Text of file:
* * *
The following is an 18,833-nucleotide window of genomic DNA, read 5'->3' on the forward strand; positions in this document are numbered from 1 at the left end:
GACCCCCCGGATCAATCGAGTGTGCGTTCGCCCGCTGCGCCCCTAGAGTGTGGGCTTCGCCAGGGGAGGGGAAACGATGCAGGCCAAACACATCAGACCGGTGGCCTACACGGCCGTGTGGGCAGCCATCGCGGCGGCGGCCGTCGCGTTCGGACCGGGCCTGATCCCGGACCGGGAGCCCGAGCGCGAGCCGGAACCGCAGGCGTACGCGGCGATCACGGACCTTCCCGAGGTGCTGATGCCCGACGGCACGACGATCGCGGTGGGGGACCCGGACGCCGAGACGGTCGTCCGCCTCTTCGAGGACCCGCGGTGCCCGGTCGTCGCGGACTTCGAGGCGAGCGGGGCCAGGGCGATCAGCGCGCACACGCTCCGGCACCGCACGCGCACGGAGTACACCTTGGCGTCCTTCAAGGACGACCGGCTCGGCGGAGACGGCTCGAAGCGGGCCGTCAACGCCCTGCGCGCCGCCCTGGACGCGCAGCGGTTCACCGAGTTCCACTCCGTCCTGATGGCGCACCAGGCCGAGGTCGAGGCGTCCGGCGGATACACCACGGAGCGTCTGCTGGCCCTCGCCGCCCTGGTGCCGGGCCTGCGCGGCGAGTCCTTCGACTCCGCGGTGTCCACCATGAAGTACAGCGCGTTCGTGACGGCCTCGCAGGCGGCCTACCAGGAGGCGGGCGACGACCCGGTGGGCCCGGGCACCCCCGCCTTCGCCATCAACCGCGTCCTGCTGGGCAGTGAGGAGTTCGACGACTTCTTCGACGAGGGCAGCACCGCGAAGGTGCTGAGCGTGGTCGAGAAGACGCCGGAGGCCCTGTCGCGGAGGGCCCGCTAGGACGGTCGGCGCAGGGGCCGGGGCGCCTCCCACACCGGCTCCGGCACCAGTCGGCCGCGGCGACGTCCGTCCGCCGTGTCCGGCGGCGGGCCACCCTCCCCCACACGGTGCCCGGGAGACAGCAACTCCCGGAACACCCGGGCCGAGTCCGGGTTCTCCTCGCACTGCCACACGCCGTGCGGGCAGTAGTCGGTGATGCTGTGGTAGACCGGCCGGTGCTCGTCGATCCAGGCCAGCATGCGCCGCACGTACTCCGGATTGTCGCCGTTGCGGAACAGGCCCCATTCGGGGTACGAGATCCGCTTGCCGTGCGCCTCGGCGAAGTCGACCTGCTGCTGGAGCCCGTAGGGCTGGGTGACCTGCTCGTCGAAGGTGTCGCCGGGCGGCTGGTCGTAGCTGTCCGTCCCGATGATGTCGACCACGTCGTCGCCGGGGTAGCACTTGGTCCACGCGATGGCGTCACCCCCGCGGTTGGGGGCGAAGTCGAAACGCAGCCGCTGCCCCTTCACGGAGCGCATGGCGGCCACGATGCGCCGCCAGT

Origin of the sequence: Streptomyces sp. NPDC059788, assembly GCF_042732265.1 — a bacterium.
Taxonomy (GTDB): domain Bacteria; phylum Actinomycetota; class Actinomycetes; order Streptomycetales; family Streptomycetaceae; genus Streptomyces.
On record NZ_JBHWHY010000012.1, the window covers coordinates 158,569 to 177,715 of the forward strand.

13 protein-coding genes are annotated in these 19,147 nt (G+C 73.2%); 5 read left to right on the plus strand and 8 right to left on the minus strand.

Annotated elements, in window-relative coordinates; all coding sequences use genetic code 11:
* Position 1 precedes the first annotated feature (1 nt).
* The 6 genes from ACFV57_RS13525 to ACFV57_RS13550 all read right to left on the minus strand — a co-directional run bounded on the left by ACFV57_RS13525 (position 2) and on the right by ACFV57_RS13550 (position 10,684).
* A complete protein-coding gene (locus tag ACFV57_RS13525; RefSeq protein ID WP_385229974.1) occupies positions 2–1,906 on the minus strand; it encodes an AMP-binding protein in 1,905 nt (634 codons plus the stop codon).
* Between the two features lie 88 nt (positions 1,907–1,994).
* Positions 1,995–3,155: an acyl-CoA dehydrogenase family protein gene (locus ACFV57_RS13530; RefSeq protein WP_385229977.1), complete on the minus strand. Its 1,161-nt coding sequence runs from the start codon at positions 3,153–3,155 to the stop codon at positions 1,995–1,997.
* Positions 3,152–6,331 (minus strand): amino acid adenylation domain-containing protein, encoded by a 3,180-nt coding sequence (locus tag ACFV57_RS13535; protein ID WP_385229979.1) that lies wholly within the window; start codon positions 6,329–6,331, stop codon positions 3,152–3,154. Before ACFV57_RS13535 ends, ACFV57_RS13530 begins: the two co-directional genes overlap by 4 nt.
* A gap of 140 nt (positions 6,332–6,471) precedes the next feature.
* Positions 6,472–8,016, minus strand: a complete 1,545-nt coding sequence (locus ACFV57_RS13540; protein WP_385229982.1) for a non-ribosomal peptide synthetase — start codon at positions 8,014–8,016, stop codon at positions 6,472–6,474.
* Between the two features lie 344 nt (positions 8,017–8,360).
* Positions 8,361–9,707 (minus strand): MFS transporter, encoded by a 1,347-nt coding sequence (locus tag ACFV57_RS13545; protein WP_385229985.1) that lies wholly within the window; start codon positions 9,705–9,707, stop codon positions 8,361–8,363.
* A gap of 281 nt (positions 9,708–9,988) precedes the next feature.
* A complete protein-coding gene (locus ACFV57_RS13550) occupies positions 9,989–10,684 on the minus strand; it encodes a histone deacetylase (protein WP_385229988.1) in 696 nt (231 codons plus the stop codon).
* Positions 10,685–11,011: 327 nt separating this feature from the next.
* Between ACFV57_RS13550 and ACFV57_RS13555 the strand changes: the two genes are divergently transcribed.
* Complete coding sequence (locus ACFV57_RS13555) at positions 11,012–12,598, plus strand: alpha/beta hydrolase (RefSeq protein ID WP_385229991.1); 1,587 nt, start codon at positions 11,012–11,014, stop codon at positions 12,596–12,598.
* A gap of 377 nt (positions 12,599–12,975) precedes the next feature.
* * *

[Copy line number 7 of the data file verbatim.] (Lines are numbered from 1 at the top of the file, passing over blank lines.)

Annotated elements, in window-relative coordinates; all coding sequences use genetic code 11: